Thursday, October 27, 2011

Israel Isolated? Israel Has Friends--And Turkey Is Being Left Out In The Cold

Omri Ceren writes that Israel-Cyprus Military Exercises Show Turkey is Increasingly Isolated, based on an article that those exercises themselves may be a not so subtle message to Turkey, which has tried to impose itself into the deep-sea drilling in the Mediterranean:
The exercises are particularly noteworthy in light of a rumored incident over Cypriot airspace, where Israeli and Turkish planes may or may not have almost had an “aerial encounter.” If there are to be incidents in the area as American influence precipitously declines, the signal is presumably being sent–Cyprus and Israel will be on one side and Turkey will be on the other. Israel and Cyprus’s newly forged ties are in line with recent moves made by Athens and Sofia to solidify their mutual defense interests with Israel.
More to the point, it's beginning to seem as if Turkey just can't get along with anybody these days:

In the Arab and Muslim world, Turkey finds itself at odds with the Egyptian Muslim Brotherhood over democratization, distanced from Iran over missile defense, and alienated from Syria over the Arab Spring. With Russia also alarmed at Turkey’s moves against energy exploration, seemingly the only reliable ally Erdogan has left is President Obama.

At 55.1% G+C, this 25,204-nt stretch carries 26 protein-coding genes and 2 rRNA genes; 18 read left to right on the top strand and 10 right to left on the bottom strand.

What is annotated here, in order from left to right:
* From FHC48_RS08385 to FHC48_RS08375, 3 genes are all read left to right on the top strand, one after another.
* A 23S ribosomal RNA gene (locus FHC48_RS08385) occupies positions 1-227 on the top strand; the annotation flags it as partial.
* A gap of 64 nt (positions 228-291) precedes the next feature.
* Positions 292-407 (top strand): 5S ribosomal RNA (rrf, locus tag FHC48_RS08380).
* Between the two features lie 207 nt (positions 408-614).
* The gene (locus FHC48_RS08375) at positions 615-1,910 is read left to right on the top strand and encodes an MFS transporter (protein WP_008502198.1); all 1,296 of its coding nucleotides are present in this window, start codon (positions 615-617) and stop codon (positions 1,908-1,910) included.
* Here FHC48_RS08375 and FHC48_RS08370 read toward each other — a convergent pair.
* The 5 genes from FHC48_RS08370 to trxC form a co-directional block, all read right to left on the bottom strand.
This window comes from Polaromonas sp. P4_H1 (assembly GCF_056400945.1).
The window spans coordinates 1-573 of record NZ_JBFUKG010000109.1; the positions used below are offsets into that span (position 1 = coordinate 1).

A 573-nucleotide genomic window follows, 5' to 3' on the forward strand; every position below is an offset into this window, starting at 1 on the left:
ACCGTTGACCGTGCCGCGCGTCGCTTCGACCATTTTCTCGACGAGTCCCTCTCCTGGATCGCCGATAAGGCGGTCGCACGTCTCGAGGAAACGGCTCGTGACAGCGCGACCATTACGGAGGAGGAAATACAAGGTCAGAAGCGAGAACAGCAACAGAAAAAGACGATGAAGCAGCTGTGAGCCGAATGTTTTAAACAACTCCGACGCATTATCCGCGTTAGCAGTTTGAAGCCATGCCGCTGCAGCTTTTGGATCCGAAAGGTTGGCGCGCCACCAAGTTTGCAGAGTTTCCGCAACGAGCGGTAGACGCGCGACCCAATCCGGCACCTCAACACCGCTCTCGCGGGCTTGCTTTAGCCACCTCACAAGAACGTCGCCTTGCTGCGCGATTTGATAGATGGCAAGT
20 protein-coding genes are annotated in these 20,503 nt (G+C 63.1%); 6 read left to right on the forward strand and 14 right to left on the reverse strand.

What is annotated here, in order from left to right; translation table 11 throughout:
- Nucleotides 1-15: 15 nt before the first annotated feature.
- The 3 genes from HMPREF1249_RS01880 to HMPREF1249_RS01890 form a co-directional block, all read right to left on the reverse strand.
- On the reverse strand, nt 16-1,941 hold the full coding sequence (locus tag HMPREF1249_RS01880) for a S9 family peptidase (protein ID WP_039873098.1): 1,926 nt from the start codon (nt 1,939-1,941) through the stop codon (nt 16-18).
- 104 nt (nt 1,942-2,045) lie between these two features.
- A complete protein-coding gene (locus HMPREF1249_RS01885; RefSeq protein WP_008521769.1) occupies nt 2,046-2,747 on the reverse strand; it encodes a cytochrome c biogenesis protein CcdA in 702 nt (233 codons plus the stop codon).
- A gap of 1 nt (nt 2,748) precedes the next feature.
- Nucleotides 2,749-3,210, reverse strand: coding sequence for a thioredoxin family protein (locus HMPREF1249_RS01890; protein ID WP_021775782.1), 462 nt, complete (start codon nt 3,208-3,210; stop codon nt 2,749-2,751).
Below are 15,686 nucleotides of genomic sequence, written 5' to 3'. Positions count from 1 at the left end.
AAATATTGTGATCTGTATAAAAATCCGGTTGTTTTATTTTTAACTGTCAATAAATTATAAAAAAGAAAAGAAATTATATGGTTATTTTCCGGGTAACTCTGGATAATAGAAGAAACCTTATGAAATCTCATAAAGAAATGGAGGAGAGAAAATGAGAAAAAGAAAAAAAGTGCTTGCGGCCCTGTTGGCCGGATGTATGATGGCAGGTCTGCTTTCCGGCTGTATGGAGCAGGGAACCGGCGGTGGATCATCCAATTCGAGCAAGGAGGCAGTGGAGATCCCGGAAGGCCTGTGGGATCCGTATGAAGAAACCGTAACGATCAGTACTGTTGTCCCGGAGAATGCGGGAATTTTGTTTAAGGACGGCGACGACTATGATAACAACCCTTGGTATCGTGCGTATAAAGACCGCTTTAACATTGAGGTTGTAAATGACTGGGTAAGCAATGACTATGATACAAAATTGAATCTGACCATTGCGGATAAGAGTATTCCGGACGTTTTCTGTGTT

Read the whole thing.

By comparison, Israel is not isolated at all.

In fact, even without comparing Israel with Turkey--Israel is doing quite well in forming diplomatic relations--with countries such as states in former Yugoslavia and the Soviet Union, most African and Asian states, rising powers such as China and India, with Nigeria, Muslim states such as Azerbaijan, Kazakhstan, Turkmenistan, and Uzbekistan, countries on the Pacific Rim such as South Korea and Australia, with Greece, Bulgaria, Romania, Georgia, Poland, and the Dutch.

As for Turkey, instead of being the New Ottomans--they appear to be the odd man out.

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